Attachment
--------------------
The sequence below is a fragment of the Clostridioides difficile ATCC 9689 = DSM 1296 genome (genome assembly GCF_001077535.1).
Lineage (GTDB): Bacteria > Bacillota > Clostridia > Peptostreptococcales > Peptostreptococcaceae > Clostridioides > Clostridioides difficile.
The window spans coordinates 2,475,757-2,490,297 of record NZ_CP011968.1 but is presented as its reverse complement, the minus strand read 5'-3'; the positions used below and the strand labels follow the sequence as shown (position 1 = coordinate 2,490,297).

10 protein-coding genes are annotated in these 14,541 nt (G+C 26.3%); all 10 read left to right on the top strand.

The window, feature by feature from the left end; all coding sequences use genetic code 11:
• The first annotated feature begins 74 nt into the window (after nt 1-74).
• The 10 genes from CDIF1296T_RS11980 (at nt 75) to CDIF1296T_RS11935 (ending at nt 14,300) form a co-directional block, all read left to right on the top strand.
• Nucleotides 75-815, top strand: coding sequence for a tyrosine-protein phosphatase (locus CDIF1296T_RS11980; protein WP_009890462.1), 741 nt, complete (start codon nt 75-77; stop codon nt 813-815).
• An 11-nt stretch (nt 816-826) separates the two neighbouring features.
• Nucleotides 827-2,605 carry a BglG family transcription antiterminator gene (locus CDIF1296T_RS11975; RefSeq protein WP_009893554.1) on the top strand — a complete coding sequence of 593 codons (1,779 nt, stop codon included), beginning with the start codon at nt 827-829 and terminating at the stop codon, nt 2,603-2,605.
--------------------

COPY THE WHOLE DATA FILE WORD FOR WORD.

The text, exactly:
The sequence below is a fragment of the Clostridioides difficile ATCC 9689 = DSM 1296 genome (genome assembly GCF_001077535.1).
Lineage (GTDB): Bacteria > Bacillota > Clostridia > Peptostreptococcales > Peptostreptococcaceae > Clostridioides > Clostridioides difficile.
The window spans coordinates 2,475,757-2,490,297 of record NZ_CP011968.1 but is presented as its reverse complement, the minus strand read 5'-3'; the positions used below and the strand labels follow the sequence as shown (position 1 = coordinate 2,490,297).

10 protein-coding genes are annotated in these 14,541 nt (G+C 26.3%); all 10 read left to right on the top strand.

The window, feature by feature from the left end; all coding sequences use genetic code 11:
• The first annotated feature begins 74 nt into the window (after nt 1-74).
• The 10 genes from CDIF1296T_RS11980 (at nt 75) to CDIF1296T_RS11935 (ending at nt 14,300) form a co-directional block, all read left to right on the top strand.
• Nucleotides 75-815, top strand: coding sequence for a tyrosine-protein phosphatase (locus CDIF1296T_RS11980; protein WP_009890462.1), 741 nt, complete (start codon nt 75-77; stop codon nt 813-815).
• An 11-nt stretch (nt 816-826) separates the two neighbouring features.
• Nucleotides 827-2,605 carry a BglG family transcription antiterminator gene (locus CDIF1296T_RS11975; RefSeq protein WP_009893554.1) on the top strand — a complete coding sequence of 593 codons (1,779 nt, stop codon included), beginning with the start codon at nt 827-829 and terminating at the stop codon, nt 2,603-2,605.